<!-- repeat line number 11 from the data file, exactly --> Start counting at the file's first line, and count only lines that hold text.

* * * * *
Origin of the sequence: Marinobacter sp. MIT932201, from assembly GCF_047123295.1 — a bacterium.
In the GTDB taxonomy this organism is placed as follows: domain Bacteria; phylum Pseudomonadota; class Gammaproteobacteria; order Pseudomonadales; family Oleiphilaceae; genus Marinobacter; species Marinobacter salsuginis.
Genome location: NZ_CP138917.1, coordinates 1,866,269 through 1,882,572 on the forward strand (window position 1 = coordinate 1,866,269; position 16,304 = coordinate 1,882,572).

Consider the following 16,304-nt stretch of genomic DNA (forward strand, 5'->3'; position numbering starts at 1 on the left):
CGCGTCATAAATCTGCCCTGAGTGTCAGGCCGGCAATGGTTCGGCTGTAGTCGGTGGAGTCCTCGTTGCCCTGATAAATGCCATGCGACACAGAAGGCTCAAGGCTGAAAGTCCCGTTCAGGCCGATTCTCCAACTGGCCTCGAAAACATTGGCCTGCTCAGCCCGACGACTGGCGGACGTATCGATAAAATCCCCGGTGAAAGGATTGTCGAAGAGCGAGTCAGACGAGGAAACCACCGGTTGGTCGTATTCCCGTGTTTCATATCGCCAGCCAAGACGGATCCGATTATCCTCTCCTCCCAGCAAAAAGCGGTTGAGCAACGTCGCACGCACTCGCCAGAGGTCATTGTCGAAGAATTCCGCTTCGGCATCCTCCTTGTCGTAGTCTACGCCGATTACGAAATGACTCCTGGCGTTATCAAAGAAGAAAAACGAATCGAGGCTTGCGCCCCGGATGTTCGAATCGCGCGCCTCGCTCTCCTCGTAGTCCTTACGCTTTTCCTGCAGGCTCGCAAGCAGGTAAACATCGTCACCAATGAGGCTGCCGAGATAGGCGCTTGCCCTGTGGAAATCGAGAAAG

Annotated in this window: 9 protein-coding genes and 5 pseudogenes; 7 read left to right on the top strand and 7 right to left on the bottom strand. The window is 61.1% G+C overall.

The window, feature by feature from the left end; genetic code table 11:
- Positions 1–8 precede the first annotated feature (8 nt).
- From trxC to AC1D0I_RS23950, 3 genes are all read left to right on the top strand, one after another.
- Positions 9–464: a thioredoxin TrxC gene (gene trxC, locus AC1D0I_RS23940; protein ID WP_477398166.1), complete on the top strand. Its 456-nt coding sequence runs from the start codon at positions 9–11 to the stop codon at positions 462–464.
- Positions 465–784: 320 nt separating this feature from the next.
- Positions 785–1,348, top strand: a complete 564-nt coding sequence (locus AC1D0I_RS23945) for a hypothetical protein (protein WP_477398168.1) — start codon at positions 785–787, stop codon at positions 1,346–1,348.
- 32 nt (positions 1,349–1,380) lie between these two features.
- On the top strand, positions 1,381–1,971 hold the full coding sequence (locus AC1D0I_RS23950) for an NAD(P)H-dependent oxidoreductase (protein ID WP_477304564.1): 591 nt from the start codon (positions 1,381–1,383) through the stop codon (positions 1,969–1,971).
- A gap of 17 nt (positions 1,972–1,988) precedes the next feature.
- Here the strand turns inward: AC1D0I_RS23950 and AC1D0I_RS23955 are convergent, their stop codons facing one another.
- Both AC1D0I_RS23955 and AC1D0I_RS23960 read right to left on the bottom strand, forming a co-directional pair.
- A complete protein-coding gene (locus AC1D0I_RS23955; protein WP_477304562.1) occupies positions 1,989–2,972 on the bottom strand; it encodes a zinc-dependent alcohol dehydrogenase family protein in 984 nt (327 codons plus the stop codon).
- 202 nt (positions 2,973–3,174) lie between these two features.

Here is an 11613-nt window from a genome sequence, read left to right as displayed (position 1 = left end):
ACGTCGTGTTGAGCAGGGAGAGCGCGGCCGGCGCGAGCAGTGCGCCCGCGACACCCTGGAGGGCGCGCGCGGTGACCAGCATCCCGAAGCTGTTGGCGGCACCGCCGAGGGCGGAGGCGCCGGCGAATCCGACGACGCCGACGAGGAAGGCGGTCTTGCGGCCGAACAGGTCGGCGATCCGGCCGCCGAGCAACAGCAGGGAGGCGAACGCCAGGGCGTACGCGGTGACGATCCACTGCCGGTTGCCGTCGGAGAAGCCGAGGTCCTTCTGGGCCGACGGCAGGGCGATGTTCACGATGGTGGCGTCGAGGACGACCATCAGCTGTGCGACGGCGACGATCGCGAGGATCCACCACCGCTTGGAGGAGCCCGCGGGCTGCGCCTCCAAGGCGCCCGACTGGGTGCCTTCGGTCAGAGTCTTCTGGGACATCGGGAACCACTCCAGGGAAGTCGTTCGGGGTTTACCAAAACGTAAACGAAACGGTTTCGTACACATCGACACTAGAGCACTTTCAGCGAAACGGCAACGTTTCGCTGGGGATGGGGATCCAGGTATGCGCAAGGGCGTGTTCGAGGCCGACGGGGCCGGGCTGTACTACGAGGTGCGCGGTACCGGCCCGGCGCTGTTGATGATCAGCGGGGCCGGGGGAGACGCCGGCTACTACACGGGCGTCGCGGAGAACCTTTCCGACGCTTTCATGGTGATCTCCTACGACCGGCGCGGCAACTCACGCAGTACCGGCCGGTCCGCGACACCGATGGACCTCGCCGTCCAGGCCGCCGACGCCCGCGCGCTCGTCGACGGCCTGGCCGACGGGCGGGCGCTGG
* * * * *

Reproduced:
- Positions 465–784: 320 nt separating this feature from the next.